Price-gouged and Happy About It

– February 9, 2021

“When the anti–price gouging law is in effect, being able to buy a necessity here is a matter of timing: being on store premises at or shortly after a shipment arrives. Then you can buy it, and not even at the market price, but at the pre-emergency price enforced by the government. Everyone else is out of luck.” ~ Jon Sanders

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“Sustainability” Misses the Point

– February 7, 2021

“By standard definitions, what we are doing is ‘unsustainable,’ but most human activities are. Over some time period every activity is unsustainable, but that’s not an indictment, practically or morally, of doing them. When the environment is harming humans (the default position of life), we should offer those humans the best available protection against that – with or without a worsening climate.” ~ Joakim Book

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A Nuanced Approach to China Part 2

– February 7, 2021

“Chinese economic prosperity does directly contribute to its authoritarian goals, but trade wars and isolation have not done anything to remedy the situation. Rather a strategy of economic integration will likely lead to not only mutually beneficial outcomes, but also greater leverage in the future if the need to take action arises.” ~ Ethan Yang

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Lockdowns Have Depleted Capital in All Forms

– February 6, 2021

“Outside of a major war, it is hard to recall a time when government policies have so seriously roiled business practices, economic structures, and personal lives as much as lockdowns have, not only in the US but all over the world. The consequences will be felt for many years in the future.” ~ Jeffrey Tucker

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Monetary Policy is Pushing Americans, Kicking and Screaming, Up the Risk Curve

– February 6, 2021

“Gamestop is only a symptom. The size and frequency of monetary policy interventions is pushing investors further and further up the risk curve.” ~ Peter C. Earle

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That Mystical Monetary Theory

– February 5, 2021

“The MMT mistake lies in believing that any alleged shortfall in money or supply of U.S. Treasuries is big enough to finance their entire policy wish list for the foreseeable future. It also assumes that any potential labor or capital goods not currently used can be effortlessly moved to whatever production line politicians desire, without causing prices or wages to increase.” ~ Joakim Book

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Robinhood and Redditors: Who’s Robbin’ Who?

– February 5, 2021

“We don’t need more regulation; we need better regulation. We need the rule of law not only in monetary institutions but in financial markets too. We need to replace the ‘regulatory leviathan’ in financial markets with ‘a regulatory constitution.'” ~ Roger Koppl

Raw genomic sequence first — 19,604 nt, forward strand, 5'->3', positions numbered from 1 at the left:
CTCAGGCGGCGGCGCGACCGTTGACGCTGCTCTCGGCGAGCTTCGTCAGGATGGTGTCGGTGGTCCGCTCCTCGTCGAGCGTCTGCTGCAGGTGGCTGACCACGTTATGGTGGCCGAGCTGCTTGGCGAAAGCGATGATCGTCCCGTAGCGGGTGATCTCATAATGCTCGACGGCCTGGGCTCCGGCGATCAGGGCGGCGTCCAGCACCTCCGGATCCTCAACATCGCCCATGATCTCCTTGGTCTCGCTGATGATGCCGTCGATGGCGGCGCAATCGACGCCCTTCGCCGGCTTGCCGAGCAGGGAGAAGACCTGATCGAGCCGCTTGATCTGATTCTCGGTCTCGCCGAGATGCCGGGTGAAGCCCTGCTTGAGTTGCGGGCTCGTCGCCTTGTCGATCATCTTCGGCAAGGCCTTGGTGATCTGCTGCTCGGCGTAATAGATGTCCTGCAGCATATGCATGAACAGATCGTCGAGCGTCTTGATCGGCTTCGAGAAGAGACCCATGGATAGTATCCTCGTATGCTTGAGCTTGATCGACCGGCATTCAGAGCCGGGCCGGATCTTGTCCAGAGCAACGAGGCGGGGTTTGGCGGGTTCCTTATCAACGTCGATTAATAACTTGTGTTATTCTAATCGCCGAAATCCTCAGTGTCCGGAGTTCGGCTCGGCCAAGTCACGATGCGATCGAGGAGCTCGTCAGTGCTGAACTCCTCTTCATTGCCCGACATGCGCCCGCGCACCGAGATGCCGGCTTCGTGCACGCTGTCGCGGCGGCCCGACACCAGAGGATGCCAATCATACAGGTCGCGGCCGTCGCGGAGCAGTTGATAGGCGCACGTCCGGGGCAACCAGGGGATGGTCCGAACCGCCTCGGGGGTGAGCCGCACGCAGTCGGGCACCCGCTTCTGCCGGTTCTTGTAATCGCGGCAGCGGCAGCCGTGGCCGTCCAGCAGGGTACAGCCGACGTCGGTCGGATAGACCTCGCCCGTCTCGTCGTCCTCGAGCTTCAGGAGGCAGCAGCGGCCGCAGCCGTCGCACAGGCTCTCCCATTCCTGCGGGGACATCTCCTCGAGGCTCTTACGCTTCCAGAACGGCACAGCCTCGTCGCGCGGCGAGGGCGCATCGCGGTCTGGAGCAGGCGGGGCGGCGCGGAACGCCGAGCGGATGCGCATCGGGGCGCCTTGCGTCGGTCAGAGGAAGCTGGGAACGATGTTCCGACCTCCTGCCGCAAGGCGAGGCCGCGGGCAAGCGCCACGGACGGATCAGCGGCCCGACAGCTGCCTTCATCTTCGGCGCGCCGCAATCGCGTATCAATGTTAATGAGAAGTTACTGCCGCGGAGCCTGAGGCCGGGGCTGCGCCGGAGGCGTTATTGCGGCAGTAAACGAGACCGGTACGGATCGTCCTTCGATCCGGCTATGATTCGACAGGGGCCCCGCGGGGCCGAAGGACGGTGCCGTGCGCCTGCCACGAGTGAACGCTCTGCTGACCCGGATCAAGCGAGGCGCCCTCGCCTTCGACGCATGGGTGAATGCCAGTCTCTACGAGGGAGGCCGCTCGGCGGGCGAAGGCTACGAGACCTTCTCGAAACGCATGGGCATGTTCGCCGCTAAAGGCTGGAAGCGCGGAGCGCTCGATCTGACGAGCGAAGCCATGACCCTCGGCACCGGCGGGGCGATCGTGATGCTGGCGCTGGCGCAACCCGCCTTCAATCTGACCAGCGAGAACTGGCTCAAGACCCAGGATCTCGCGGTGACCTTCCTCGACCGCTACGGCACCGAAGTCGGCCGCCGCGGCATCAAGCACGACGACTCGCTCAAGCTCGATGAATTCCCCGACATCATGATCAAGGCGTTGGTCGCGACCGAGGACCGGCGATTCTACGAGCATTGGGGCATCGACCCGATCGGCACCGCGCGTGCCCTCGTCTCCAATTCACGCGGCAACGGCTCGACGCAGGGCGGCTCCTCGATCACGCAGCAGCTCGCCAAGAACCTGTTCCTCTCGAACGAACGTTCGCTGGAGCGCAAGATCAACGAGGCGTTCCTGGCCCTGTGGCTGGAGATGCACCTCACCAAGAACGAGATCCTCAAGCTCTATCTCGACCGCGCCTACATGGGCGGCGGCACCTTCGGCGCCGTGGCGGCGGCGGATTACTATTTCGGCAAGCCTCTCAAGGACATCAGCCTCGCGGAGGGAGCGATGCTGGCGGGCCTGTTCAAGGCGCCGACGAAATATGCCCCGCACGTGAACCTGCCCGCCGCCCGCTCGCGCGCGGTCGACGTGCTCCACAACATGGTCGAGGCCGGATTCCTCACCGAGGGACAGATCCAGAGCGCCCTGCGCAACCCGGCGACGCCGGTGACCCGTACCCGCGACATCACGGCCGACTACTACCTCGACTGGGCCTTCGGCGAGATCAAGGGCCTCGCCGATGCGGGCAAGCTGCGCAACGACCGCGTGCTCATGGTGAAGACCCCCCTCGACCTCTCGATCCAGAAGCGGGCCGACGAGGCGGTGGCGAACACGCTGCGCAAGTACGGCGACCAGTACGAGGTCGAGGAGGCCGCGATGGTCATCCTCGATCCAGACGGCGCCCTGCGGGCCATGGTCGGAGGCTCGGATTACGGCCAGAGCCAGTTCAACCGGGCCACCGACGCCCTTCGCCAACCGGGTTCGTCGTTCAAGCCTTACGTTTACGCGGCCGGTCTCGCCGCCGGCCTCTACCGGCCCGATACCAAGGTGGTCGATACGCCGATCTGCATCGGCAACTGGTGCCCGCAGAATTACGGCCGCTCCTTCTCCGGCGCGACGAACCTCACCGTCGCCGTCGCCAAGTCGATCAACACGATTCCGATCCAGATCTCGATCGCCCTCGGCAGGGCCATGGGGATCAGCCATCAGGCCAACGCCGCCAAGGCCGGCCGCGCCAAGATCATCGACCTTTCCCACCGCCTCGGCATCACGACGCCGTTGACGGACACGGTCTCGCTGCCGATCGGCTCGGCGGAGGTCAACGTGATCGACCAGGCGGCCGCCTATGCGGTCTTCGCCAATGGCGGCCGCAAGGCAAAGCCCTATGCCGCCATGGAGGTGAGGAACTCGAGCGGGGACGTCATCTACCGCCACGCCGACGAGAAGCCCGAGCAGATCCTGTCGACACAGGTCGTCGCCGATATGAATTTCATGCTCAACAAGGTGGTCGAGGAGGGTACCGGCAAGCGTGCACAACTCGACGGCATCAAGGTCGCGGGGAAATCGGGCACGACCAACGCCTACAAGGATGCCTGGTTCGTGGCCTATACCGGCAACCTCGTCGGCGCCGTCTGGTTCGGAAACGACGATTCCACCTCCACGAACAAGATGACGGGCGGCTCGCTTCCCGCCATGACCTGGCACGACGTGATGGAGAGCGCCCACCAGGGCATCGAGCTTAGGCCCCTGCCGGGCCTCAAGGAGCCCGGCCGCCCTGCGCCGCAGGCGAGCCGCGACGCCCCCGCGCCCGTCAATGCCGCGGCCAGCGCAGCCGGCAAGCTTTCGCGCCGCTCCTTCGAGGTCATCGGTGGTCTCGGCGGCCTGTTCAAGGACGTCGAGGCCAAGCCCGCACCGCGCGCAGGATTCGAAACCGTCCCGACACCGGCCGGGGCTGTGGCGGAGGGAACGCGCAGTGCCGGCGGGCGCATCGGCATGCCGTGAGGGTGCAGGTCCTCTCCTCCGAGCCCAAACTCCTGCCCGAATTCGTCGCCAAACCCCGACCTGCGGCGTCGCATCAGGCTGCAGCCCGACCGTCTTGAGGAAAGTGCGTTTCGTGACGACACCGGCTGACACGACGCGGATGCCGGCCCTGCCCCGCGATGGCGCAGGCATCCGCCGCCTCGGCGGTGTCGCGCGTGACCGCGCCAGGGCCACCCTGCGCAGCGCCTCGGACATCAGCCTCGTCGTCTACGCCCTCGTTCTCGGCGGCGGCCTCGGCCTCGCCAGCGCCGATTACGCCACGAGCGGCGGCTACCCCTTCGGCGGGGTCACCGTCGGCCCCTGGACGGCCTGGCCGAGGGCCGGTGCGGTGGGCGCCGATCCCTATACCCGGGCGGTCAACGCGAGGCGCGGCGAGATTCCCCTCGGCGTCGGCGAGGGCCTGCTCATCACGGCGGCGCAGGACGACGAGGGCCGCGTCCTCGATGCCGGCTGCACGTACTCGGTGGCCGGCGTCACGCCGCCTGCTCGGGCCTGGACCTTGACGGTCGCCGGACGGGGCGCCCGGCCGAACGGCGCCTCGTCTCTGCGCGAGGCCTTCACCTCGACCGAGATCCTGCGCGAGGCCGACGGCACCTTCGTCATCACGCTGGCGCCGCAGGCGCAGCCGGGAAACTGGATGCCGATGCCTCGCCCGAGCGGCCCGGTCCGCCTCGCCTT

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Economic Illiteracy Is No Virtue

– February 4, 2021

“Leading a misguided crusade ‘to reign in the market’ or to smash capitalism for the working class is not only a recipe for failure according to history, it completely fails to understand what economics is all about. Just because you don’t care about economics does not mean that the world suddenly bends to your wishes. As the late economist, Walter Williams used to say: ‘Politicians exploit economic illiteracy.'” ~ Ethan Yang

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There Are No Experts On That for Which We Really Need Experts

– February 4, 2021

“The pandemic has revealed a shortcoming in our ever more technocratic approach to addressing social problems: there are more and different kinds of problems than there are kinds of experts. The division of scientific expertise according to discipline, field, and sub-field does not encompass, much less map onto, all of the problems for which we might want experts.” ~ Scott Scheall & Parker Crutchfield

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How Much Does Cleaning Everything Really Help?

– February 3, 2021

“These issues all boil down to opportunity cost. The time and resources directed towards extra cleaning could be used for an alternative activity that would reap higher benefits for the business, especially in the midst of economic turmoil.” ~ Amelia Janaskie

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The Political Economy of Mass Panic

– February 2, 2021

“The demand for action creates the pressure to avoid being perceived as weak and indecisive on the part of politicians, while the information asymmetry between the visible, concentrated and identifiable benefits of “action” and delayed, speculative and more distributed costs of action, makes irrational and ineffective but ritualistic policies much more likely. Policies adopted to deal with the Covid-19 pandemic illustrate very painfully these truths.” ~ Ivan Jankovic

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Did Market Failures Require A Lockdown Response?

– February 2, 2021

“Economists and policymakers must ask the question: what are people actually doing in the status quo to manage the harm? We may find that what, on its face, appears to be a failure is actually preferable to the reasonable and feasible alternatives.” ~ Jon Murphy

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